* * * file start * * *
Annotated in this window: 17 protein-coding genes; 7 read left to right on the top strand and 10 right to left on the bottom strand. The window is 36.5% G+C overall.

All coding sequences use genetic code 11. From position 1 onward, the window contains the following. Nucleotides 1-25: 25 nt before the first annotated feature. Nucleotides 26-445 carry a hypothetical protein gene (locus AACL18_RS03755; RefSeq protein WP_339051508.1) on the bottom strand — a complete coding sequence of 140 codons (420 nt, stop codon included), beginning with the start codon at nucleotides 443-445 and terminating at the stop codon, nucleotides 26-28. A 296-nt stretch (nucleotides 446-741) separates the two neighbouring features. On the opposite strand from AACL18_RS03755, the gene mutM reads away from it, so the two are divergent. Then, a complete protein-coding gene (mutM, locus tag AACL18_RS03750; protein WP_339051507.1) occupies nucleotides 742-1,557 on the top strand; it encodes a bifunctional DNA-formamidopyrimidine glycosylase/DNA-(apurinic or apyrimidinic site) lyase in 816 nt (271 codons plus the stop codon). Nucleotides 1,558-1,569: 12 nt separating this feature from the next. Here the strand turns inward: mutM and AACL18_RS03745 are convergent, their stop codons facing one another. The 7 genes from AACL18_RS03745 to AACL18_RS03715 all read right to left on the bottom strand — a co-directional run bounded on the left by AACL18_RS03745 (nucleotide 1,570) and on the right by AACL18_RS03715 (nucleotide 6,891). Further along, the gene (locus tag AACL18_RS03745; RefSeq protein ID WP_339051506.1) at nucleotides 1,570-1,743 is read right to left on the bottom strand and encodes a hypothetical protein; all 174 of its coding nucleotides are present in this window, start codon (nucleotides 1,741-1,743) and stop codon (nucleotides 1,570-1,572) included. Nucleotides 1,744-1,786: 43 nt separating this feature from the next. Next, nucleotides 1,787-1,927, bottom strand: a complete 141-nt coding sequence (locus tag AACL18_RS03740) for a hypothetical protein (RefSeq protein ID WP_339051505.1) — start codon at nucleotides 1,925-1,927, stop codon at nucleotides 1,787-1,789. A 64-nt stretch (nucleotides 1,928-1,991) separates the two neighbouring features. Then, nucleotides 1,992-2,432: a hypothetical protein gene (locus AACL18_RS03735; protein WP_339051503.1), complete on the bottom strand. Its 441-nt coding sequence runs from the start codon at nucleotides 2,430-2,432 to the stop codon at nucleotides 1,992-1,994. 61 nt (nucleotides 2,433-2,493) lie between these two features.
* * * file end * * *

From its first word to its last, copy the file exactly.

Annotated in this window: 17 protein-coding genes; 7 read left to right on the top strand and 10 right to left on the bottom strand. The window is 36.5% G+C overall.

All coding sequences use genetic code 11. From position 1 onward, the window contains the following. Nucleotides 1-25: 25 nt before the first annotated feature. Nucleotides 26-445 carry a hypothetical protein gene (locus AACL18_RS03755; RefSeq protein WP_339051508.1) on the bottom strand — a complete coding sequence of 140 codons (420 nt, stop codon included), beginning with the start codon at nucleotides 443-445 and terminating at the stop codon, nucleotides 26-28. A 296-nt stretch (nucleotides 446-741) separates the two neighbouring features. On the opposite strand from AACL18_RS03755, the gene mutM reads away from it, so the two are divergent. Then, a complete protein-coding gene (mutM, locus tag AACL18_RS03750; protein WP_339051507.1) occupies nucleotides 742-1,557 on the top strand; it encodes a bifunctional DNA-formamidopyrimidine glycosylase/DNA-(apurinic or apyrimidinic site) lyase in 816 nt (271 codons plus the stop codon). Nucleotides 1,558-1,569: 12 nt separating this feature from the next. Here the strand turns inward: mutM and AACL18_RS03745 are convergent, their stop codons facing one another. The 7 genes from AACL18_RS03745 to AACL18_RS03715 all read right to left on the bottom strand — a co-directional run bounded on the left by AACL18_RS03745 (nucleotide 1,570) and on the right by AACL18_RS03715 (nucleotide 6,891). Further along, the gene (locus tag AACL18_RS03745; RefSeq protein ID WP_339051506.1) at nucleotides 1,570-1,743 is read right to left on the bottom strand and encodes a hypothetical protein; all 174 of its coding nucleotides are present in this window, start codon (nucleotides 1,741-1,743) and stop codon (nucleotides 1,570-1,572) included. Nucleotides 1,744-1,786: 43 nt separating this feature from the next. Next, nucleotides 1,787-1,927, bottom strand: a complete 141-nt coding sequence (locus tag AACL18_RS03740) for a hypothetical protein (RefSeq protein ID WP_339051505.1) — start codon at nucleotides 1,925-1,927, stop codon at nucleotides 1,787-1,789. A 64-nt stretch (nucleotides 1,928-1,991) separates the two neighbouring features. Then, nucleotides 1,992-2,432: a hypothetical protein gene (locus AACL18_RS03735; protein WP_339051503.1), complete on the bottom strand. Its 441-nt coding sequence runs from the start codon at nucleotides 2,430-2,432 to the stop codon at nucleotides 1,992-1,994. 61 nt (nucleotides 2,433-2,493) lie between these two features.